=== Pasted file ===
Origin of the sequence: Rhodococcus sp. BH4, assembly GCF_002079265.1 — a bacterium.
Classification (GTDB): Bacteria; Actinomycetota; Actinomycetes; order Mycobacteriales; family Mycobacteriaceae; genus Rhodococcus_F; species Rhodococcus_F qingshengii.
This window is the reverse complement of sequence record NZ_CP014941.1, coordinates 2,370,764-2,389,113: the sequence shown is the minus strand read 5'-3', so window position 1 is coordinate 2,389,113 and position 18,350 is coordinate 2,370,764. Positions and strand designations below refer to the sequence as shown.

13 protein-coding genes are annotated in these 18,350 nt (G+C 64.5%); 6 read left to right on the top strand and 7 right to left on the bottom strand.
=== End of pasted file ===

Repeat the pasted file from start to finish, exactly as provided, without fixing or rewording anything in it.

Origin of the sequence: Rhodococcus sp. BH4, assembly GCF_002079265.1 — a bacterium.
Classification (GTDB): Bacteria; Actinomycetota; Actinomycetes; order Mycobacteriales; family Mycobacteriaceae; genus Rhodococcus_F; species Rhodococcus_F qingshengii.
This window is the reverse complement of sequence record NZ_CP014941.1, coordinates 2,370,764-2,389,113: the sequence shown is the minus strand read 5'-3', so window position 1 is coordinate 2,389,113 and position 18,350 is coordinate 2,370,764. Positions and strand designations below refer to the sequence as shown.

13 protein-coding genes are annotated in these 18,350 nt (G+C 64.5%); 6 read left to right on the top strand and 7 right to left on the bottom strand.